The news about the earliest times are not too abundant, but thanks to systematic research they have become more precise in recent years. It seems that, until the Pleistocene, the equatorial Nile was held back by strong rocky barriers, forming another system with large lakes. The frequent upheavals of the ground, which are characteristic of that geological period, and the increased atmospheric precipitation broke the equilibrium, one or more times; and the waters poured impetuously up the slope, sweeping the lakes formed downstream and digging a deep bed. When the flood and speed failed, the river began to recede, leaving several successive terraces before setting its current course. The most ancient testimonies of men are also in Egypt, those rudimentary flakes of etched flint which are designated with the name of eoliths; and they found themselves at the mouth of the valleys at el-Wādiyein (el-Qurnah of Thebes), at Wādī Abū Girwah (between Armant and esh-Shaghab), at ‛Izbet el-Wus (at esh-Shaghab), at el- Khawī (near el-Kāb) and several times at ‛Abbāsiyyah, a suburb of Cairo, where they were recently detected in the deeper layers. In this place it was also possible to establish the succession of the three industries of the lower Paleolithic: Chelléan, Aheulean, Mousterian, which were later traced in the terraces: the Chelléano at about 30 m., The Aceulean at 15, a first Mousterian type among the 9-7 m., Another, between 4.50-3 m. These artifacts are attributed to the Riss-Wurm interglacial and the Middle Quaternary Wurm (Mousterian) glaciation. The upper Paleolithic, similar to that of “Capsian” North Africa, it was studied in Sabīl (north of Kōm Ombō); the last phase is constituted by the microliths, whose main stations are Ḥelwān and Abū Ghālib (in the western Delta margin). We can not guess anything of the associated life of those times; the laboratories and the development of industries on the same site make it clear that there are no stray individuals, but sedentary groups. The oldest Neolithic is for now el-‛Omarī (north of Ḥelwān), a shepherds’ camp with their laboratory and a necropolis; they owned pottery, saws, sickles, rasps, scrapers to work the hides. Somewhat later is that of Fayyūm, which shows a uniform layer of civilization, whose residents lived by hunting, fishing, but were farmers at the same time (wheat is not the alleged Triticum dicoccoides) and owned domestic animals (ox, goat, sheep, pig). Benī Salāmah (Merinde) in the Western Delta also goes back to this age. The objects found sporadically at the apex of the Delta Turah and el-Gīzah are ascribed to a later date. For Egypt history, please check areacodesexplorer.com.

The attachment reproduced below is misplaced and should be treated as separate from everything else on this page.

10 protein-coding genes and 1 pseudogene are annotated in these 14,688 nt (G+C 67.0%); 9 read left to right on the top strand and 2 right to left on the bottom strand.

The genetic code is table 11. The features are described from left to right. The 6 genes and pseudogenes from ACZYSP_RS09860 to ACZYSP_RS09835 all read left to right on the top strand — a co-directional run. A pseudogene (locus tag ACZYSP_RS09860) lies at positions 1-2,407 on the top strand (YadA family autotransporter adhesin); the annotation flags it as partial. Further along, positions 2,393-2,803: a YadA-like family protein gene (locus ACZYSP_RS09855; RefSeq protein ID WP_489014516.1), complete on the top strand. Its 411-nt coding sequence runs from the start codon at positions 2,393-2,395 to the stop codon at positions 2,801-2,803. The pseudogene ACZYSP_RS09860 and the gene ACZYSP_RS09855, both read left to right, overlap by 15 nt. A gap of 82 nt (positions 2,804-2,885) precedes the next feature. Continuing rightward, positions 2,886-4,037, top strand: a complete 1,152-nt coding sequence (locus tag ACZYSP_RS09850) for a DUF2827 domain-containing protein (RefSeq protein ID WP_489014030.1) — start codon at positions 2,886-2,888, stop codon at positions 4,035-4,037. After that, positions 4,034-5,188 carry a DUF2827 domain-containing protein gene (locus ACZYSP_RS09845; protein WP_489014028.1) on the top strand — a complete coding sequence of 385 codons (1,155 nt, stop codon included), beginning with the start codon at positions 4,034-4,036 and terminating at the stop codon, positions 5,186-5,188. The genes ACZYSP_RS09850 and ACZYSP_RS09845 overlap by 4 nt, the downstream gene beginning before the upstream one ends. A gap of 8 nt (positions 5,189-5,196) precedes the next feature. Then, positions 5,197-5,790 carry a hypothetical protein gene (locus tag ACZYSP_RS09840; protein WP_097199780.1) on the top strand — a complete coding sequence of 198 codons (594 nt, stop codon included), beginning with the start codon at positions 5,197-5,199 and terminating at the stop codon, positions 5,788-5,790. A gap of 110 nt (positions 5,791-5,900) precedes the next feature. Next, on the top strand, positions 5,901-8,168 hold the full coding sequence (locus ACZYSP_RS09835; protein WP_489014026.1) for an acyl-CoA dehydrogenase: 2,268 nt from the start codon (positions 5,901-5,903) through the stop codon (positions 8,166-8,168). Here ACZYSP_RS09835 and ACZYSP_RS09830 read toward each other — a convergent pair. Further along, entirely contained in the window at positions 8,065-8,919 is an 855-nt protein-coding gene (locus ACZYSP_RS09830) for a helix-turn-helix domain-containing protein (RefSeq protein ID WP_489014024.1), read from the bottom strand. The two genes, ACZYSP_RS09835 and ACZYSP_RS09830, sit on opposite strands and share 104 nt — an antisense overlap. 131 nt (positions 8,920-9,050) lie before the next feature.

The discovery of metals marks a milestone in the archaeological sequela; the period that begins with them bears the name of “predynastic”. It seems to span no less than two thousand years. The numerous necropolises and traces of villages dating back to this period (explored especially in Upper Egypt) gave us a detailed vision of the high degree of development that the country had reached at that time. The ceramics and stone furnishings amaze with their unsurpassed perfection. Writing dates back to this age and has already passed the ideographic stage and represents the elementary sounds of the language, the alphabet. Then the solar calendar of 365 days was also elaborated, divided into months and seasons. The unity of this culture, from the Paleolithic to historical time, the peculiarity of every aspect, they exclude that other alien civilizations have had any influence on that of the Nile valley. The alleged conquest of Egypt by the Semites, which no tradition and no document supports, is to be considered as a hasty hypothesis made by philologists to explain the presence of Semitic words in the most ancient Egyptian language. Since these words are (much more than previously thought), not cultural loans, but the very foundation of the linguistic heritage, it must be deduced that Hamites and Semites in prehistory formed a unity, which only in Africa could find its site.
The political movement from which the Egyptian nation arose is traceable only to the age closest to history. In Upper Egypt a kingdom with capital N ḫ en (Hieraconpolis, today’s Kōm el-Ahmar) had been established and a king also dominated the Delta from Ṣ eb ‛ éwe (Tell el-Farā‛īn) by the lake el-Burullus. It is a pretext that there were differences in civilization between the two states; but certainly Lower Egypt enjoyed greater fertility and therefore greater wealth. This could be one of the reasons why he solicited the greed of the southerners. After various alternatives, the final victory remained with these. The two kingdoms never got confused, they united only in the person of the pharaoh; it must be deduced that a long course of time had created in the two states feelings and interests in such strong contrast that the victor was unable to destroy the tradition of the vanquished and the latter was unable to assimilate the ruler.